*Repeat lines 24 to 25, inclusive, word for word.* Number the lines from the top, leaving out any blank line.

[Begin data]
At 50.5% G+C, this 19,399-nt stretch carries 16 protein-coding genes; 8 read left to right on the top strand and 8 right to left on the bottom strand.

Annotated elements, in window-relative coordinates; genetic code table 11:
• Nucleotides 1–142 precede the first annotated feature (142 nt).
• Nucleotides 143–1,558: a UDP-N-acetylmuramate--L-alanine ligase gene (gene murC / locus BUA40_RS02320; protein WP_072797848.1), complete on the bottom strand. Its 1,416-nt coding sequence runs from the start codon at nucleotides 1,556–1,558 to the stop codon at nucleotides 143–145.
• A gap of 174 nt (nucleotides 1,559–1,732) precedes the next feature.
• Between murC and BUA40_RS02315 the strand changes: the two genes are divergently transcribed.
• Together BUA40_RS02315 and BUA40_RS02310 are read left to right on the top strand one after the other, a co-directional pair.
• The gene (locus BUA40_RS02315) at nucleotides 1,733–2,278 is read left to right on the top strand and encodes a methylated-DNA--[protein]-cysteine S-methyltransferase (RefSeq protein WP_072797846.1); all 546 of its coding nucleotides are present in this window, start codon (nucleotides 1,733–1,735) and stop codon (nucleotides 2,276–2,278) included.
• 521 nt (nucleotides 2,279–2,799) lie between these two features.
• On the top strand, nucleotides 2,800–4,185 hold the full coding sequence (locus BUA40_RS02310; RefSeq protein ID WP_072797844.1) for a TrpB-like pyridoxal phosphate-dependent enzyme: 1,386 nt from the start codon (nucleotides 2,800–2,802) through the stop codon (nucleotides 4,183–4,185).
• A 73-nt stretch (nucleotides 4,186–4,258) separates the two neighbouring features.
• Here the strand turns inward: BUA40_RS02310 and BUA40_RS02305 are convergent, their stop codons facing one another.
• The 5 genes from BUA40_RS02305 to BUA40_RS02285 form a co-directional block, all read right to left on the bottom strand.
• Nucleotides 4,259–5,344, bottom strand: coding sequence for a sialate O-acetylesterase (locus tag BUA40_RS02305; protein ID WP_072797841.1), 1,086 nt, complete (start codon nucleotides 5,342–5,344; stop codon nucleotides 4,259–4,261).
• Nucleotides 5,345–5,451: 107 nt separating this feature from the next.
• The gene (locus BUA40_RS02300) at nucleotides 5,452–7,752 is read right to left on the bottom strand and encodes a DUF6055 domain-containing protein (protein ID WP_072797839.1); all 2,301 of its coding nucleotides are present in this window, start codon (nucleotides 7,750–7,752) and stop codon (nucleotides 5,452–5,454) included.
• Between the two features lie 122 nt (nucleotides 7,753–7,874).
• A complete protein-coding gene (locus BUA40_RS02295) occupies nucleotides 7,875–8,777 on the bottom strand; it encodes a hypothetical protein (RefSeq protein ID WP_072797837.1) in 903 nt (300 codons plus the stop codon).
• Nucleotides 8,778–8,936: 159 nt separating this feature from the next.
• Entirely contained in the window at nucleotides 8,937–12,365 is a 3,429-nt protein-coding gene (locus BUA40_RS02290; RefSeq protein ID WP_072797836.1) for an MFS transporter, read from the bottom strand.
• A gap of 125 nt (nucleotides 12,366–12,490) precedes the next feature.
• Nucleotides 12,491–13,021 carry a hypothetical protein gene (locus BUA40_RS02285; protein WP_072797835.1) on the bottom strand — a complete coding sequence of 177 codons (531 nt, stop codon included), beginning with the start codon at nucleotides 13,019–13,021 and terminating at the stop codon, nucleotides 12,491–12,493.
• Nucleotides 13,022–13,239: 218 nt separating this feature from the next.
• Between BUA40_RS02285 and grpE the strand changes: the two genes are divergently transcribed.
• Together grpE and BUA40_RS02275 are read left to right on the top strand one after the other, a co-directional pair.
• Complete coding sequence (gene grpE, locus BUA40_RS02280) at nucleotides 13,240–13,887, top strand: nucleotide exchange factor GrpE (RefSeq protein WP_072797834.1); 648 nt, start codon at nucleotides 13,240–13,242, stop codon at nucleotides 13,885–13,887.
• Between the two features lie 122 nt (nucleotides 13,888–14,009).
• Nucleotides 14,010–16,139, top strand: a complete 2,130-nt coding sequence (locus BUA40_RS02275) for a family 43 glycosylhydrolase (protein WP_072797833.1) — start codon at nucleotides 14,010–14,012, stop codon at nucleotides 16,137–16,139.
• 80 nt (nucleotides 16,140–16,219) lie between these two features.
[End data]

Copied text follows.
• Between BUA40_RS02285 and grpE the strand changes: the two genes are divergently transcribed.
• Together grpE and BUA40_RS02275 are read left to right on the top strand one after the other, a co-directional pair.